Los Campesinos! may one day come to be defined by the sound of twee-like euphoria that follows agonising build-up, present in the opening of ‘You! Me! Dancing!’, an early track re-emerging into public consciousness through its prolific use in recent Budweiser advertising campaigns. This isn’t the image that the band aspires to and their dedicated fanbase would likely vehemently disagree, but it’s not too far off the mark – though the twee description certainly is. Hello Sadness, Los Campesinos!’ latest record, like the beginning of ‘You! Me! Dancing!’ is an exercise in cathartic release following a period of unsettling tension; this time in lead singer Gareth Campesinos!’ life as opposed to within the sonic arrangements. Gareth explains that ‘the record is very much centred around a break-up and reacting to it – different stages of hatred, despair, attempts at reconciliation and reconciling things with yourself’. The remit of this record; the exploration of anguish inextricable from emotional pain lies in stark contrast to the cherryade-fuelled parties, awkward dancing and pain induced by sticking fingers into sockets that formed the basis for their earliest lyrics. It’s clear that seven-piece outfit Los Campesinos! have grown up and matured, and although their evolution has been gradual and publically displayed through their releases, little embodies their complete departure from purportedly twee roots quite so clearly as Hello Sadness does.
Though sharing is something Los Campesinos! routinely engage in through extensive use of social media, be it the minutiae of tour meals or expounding feelings of hatred held towards Joey Barton, Hello Sadness opens them up to a whole new level of transparency. Gareth explains that ‘I can only ever really write about what I know – I admire a lot of songwriters who can think in a fictional manner, but I just don’t have the imagination to be able to do that kind of thing.’ Having gone through a break-up just prior to recording Hello Sadness, the immediacy of emotion is apparent in the lyrics with Gareth admitting that ‘I find it really difficult to sort of sit down and be like ‘ok I’m going to write a song’ – when I do decide to write, it’s usually because I have to, things are getting late.’ Written in the midst of an emotional whirlwind, the candidness and brutal honesty inseparable from Gareth’s writing methodology lends remarkably raw power to the lyrics found in Hello Sadness.
Their last release, Romance is Boring, was self-described as a record covering ‘sex, death, the body and football’, themes which re-emerge on Hello Sadness. ‘Obviously they’re themes that are always in the back of my head or whatever. I like repetition of imagery and ideas, and things from one song referencing something else that’s happened in a previous song. I like the idea that when we finish making music I’ll be able to piece all the songs together and see what bit applies to other bits and how it all fits together.’ Despite covering familiar territory, the imagery finds itself in a completely different context on this record, making it more affecting than ever before. Nowhere is this clearer and more greatly amplified than in the heart-wrenching ‘To Tundra’, where the constructed image of bodies being taken to water seamlessly marries two themes prevalent throughout Los Campesinos!’ records.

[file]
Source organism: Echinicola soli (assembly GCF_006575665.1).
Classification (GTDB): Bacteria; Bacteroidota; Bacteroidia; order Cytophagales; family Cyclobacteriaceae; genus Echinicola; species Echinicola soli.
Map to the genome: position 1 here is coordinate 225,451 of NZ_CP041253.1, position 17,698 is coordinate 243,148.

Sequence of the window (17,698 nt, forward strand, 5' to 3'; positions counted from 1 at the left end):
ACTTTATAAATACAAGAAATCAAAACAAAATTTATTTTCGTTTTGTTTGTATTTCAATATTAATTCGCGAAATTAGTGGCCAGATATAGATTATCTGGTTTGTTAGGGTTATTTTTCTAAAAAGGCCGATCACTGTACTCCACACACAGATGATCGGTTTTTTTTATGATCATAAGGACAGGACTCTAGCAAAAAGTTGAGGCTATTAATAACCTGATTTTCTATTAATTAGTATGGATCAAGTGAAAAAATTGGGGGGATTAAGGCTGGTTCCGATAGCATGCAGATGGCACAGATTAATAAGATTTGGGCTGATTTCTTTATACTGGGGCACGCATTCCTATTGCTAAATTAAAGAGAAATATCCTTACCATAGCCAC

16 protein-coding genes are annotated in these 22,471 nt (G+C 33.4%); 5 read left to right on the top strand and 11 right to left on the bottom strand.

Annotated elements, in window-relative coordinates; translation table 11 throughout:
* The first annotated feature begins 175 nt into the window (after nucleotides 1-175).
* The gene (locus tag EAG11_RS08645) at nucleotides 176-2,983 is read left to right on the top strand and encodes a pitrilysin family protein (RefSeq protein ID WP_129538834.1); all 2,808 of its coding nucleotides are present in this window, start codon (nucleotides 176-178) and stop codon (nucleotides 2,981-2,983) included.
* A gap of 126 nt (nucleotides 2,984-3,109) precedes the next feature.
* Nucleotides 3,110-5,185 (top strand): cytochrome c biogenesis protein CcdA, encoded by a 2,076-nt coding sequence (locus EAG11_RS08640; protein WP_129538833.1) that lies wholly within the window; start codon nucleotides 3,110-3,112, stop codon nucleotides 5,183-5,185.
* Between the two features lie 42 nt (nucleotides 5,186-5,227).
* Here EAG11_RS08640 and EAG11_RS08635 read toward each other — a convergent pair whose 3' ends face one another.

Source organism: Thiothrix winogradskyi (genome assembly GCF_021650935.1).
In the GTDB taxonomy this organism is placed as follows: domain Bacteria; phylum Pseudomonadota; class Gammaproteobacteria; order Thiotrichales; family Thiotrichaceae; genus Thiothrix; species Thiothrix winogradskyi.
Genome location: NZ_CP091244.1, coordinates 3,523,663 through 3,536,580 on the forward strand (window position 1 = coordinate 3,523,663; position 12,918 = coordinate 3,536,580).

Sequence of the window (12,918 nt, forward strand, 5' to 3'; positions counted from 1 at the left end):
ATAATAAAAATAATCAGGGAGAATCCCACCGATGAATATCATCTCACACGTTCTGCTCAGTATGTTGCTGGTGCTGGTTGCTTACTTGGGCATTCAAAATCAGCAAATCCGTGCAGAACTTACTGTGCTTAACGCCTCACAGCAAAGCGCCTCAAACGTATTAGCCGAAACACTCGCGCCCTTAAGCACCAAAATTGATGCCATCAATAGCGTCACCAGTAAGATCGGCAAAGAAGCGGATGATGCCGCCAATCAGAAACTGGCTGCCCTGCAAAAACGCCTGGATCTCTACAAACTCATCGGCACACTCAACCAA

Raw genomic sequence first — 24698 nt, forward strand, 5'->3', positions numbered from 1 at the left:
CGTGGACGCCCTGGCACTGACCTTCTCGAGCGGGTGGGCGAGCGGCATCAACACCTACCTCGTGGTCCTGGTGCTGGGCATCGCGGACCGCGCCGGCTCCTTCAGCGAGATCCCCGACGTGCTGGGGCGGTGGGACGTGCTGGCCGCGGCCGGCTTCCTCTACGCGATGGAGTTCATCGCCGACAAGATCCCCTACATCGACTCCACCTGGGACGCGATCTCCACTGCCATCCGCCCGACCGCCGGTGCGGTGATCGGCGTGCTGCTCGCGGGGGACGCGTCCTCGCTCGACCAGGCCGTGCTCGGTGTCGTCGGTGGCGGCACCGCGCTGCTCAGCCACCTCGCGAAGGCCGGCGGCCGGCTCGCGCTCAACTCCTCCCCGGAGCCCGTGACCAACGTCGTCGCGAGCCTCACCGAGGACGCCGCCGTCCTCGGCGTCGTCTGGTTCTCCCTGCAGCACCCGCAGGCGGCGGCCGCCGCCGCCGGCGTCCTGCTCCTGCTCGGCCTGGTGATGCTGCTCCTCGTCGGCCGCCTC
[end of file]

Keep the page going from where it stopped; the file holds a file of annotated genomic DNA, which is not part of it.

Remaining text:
Morbidity appears to be a constant theme in Los Campesinos!’ material; Gareth explains that ‘without realising it, I’m always preoccupied with the human body, the destruction of the human body.’ However, working part-time at a graveyard for Gareth is somehow distinct from this unconscious obsession. ‘When I’m working at the graveyard it doesn’t seem like a morbid place. It’s just a really pretty place with lots of symmetry from all the gravestones. No one visits most of the graves there, they’re really old and unattended. It feels nice that if it wasn’t for us cutting the grass down there it’d just be horrible. I see it as a happy place, it’s one of my favourite places to be; you can just listen to music and shut yourself out. It’s really peaceful.’ It seems as though full immersion in what is difficult for others to cope with leads to a form of release for Gareth, venting of feelings paving the way towards inner comfort. The lyrical directness of Hello Sadness embodies Gareth’s attempts to find peace in the face of post-break-up angst, allowing ordinary life to resume without being unbearably plagued by the issues explored.
Greater commercial success isn’t out of the question for Los Campesinos!; a recent appearance on The Late Show with David Letterman manages to apex a previous claim to fame of ‘having our band poster appear on The Inbetweeners’ and the public awareness of Los Campesinos!’ music is exponentially increasing due to wide exposure through inescapably ever-present Budweiser advertising campaigns. Gareth can’t help but beam with pride as he explains that with ‘a lot of people I know from home, football and stuff, it’s kind of difficult to explain to them that being in a band is what I do for a job and even though we’re not famous it’s not a hobby. It’s a proper thing and we’ve been doing alright for ourselves. You can’t really explain that unless you have a Budweiser advert.’ It’s a far cry from Gareth’s earliest attempts to promote the band, being afflicted by the often debilitating burden of Football Manager addiction, he explains that the Sports Interactive community forums were ‘the first place I ever posted a message about our band, before any music site, that’s where I went to do it.’ Although Los Campesinos! have matured, with Budweiser and greater public exposure on their side they’re not yet done growing, with a committed fanbase likely to expand further. The project is only just beginning, with Gareth proclaiming that ‘we’re more excited than we ever have been.’
‘Hello Sadness’ is available on Wichita Recordings now